Common Questions About Water

More than half of the human body is made up of water. Doctors recommend drinking several liters of water a day (the exact amount depends on your personal situation). You swim in it, bathe in it, and drink in it, but how much do you know about it?

Bottled Water vs Filtered Water

Many people assume bottled water is always the healthier option—after all, it comes in a bottle, so it must be manufactured and checked for safety somewhere, right? Wrong. There are very little or no regulations in place to control the quality of bottled water. Of course, this does not mean that every bottle of water is a cesspool of bacteria and contaminants; much, even most, bottles of water are probably perfectly safe sources of water, but don’t ever just assume bottled water is automatically the safest option because it comes in a bottle. It comes from an industry that is largely self-policed; that is not the best way to ensure regulations are followed. (In fact, it may be the worst.)

In stark contrast to the bottled water industry, commercial water treatment is regulated according to strict guidelines and quality control standards. Before their products can enter the market, manufacturers must conduct a tremendous amount of testing, verifying, and reporting to show the effectiveness of their product in purifying water. They must submit formal data sheets to document the outcomes of the testing, which show whether or not their water treatment system actually improves water quality.

Whole House Systems (POE) vs Counter-top Filters (POU)

While both POE (point of entry) and POU (point of use) filters work to cleanse your water before use, POU filters are the better option. This is because a lot of the foreign material in water is collected from plumbing, after it is already in the house. POE systems work to filter water that comes from outside your house, but cannot protect against any contaminants that are picked up once inside the home. POU systems give the water a final filter right before you use it, taking out any last-minute contaminants your water may have collected while in your pipes, such as lead or vinyl chloride

What does it mean if an area tests negative for chlorine?

The short answer is that a negative chlorine test does not mean that the water is free of chlorine. Almost, if not all municipal water systems contain some amount of chlorine. Chlorine is used to prevent water-borne diseases from entering the water supply, so they are an essential part of the purification process. The chlorine level of a water source depends on several factors: season of the year, outdoor temperature, distance from water utility, and distance from water usage. Some localities periodically use ammonia to lower the chlorine level of water; in that case, the amount of chlorine in water would depend on how recently the water had been flushed with ammonia. Because of these factors, the amount of chlorine can change drastically on a daily basis, potentially causing the same body of water to test negative one day and positive the next.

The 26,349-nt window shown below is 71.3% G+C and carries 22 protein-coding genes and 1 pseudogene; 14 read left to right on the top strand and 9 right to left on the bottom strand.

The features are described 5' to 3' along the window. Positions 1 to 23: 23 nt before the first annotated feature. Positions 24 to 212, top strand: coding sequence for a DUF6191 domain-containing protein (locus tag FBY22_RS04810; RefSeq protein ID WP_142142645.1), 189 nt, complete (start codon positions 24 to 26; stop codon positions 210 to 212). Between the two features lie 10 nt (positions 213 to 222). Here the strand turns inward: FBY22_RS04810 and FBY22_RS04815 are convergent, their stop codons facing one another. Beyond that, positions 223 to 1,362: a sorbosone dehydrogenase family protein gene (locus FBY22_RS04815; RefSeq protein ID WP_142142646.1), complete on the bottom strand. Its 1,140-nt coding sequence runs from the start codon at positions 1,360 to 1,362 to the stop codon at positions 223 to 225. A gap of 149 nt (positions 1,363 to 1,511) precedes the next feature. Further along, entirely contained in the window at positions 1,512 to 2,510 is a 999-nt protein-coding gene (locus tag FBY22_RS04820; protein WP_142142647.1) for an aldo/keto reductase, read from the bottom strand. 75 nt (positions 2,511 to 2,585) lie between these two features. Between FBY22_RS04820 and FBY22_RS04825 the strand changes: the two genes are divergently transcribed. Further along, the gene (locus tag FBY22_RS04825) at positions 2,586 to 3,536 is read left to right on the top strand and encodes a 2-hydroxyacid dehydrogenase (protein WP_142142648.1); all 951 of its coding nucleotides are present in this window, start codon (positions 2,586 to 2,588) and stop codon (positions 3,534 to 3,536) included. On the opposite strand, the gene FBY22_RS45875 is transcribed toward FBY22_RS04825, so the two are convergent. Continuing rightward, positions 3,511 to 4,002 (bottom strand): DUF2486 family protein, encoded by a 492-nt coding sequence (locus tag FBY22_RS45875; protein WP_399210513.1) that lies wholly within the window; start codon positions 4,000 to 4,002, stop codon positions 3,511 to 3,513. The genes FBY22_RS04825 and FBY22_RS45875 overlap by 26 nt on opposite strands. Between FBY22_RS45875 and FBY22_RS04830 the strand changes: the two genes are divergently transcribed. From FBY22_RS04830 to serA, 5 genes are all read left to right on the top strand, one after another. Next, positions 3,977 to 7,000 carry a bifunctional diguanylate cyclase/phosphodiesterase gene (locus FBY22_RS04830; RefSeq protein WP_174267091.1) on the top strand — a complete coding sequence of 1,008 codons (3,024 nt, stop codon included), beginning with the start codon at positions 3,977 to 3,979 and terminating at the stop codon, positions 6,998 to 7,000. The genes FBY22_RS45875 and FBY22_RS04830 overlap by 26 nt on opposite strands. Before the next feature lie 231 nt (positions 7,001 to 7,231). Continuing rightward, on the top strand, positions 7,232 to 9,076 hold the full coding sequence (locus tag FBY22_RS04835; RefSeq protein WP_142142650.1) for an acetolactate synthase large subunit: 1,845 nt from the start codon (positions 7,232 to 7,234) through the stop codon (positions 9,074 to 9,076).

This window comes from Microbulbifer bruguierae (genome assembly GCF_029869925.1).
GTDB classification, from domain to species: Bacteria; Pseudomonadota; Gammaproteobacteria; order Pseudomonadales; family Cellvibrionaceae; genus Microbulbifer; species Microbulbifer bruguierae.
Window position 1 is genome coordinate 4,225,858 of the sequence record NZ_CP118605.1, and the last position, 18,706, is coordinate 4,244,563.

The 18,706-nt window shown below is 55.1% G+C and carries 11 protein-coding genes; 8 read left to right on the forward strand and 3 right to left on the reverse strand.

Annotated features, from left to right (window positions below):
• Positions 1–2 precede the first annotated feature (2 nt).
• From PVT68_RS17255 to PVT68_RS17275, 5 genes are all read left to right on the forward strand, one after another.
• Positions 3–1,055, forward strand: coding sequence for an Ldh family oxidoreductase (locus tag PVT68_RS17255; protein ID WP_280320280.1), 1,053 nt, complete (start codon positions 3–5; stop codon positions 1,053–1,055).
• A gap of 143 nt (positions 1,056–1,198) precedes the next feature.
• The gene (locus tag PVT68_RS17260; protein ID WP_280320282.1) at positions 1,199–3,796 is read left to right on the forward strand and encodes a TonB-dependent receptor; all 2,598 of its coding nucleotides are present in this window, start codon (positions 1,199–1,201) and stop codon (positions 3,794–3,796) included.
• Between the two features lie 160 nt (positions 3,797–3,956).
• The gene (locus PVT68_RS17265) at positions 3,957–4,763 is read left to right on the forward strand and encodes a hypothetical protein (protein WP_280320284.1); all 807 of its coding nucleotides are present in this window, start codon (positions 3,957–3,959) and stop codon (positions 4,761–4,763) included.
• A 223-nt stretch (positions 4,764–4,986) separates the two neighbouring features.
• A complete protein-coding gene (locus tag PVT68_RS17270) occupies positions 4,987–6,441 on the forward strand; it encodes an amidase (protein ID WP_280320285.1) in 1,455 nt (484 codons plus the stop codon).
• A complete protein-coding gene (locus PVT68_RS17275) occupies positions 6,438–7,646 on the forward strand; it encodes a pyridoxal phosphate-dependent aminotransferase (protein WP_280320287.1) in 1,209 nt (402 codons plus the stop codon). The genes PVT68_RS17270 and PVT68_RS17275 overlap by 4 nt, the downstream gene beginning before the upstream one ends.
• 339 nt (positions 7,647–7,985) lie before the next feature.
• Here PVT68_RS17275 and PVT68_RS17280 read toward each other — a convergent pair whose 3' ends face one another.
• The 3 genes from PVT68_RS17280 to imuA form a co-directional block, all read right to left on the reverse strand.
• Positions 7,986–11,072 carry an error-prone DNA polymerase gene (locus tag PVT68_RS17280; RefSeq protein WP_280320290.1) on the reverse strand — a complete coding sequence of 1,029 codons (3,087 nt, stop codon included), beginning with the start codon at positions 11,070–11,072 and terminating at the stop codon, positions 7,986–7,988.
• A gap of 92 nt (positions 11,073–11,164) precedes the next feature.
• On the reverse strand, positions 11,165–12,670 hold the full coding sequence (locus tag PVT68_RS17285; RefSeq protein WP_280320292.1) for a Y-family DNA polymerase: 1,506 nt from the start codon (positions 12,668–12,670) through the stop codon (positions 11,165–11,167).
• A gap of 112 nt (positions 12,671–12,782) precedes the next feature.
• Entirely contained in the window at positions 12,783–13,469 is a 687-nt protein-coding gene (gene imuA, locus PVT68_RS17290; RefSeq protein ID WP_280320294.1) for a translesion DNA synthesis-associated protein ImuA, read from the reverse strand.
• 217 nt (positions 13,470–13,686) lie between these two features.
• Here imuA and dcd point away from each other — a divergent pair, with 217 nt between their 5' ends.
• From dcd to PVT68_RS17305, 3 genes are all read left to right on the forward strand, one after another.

What is the source of lead in our drinking water?

Lead enters the water supply through the series of brass fixtures, solder, service connections, and pipes that transport it from the water source to homes and businesses. All are potential sources of lead contamination because the water causes a corrosive reaction in the metal materials.

What is distilled water?

Water is considered “distilled” after it has gone through the distillation process of boiling, evaporation, being collected whilst in its vapor form, cooled, condensed, and allowed to return to its original liquid state. This is also called an evaporation-condensation cycle. Distillation ensures that water contains no dissolved solids.

What is an ultraviolet (UV) system and how does it function?

In a UV system, ultraviolet light inactivates cysts, bacteria, and viruses that are potentially present in the water in its UV chamber. UV intensity multiplied by the length of time the water was in contact with it determines the effectiveness of the UV filtration process, because those two factors dictate the dose of disinfectant the water receives.

What is activated carbon and how does it work?

Activated carbon is the preferable method for eliminating pesticides and other organic chemicals, chlorine, chloroforms and THMs, and VOCs comprised of industrial cleaners, solvents, and gasoline.

To create carbon for a filtration system, a source of carbon, like coconut shells or bituminous coal, is grinded and heated to 1000° in an oxygen-free environment. This will remove any impurities that may have been present in the original carbon source. A standard 10 inch carbon filter cartridge holds only one pound of activated carbon, but has the surface area found in that of a 160 acre farm.

A carbon filtration system works because, as a highly absorptive material, it attracts contaminants to it and holds them there, thus preventing them from entering a water supply. Carbon also serves as a catalytic agent, changing some contaminants’ chemical compositions.

What is reverse osmosis and how is it used to filter water?

Reverse osmosis is a process by which water is pushed through a semi-permeable membrane. This membrane will only allow water molecules to pass through it. In a reverse osmosis system, the cleansed water is diverted to a storage tank while any impurities are flushed away.

 

By learning about the qualities of water and the different filtration systems used to cleanse it, you will be able to make smarter, more informed decisions about the water you imbibe on a daily basis.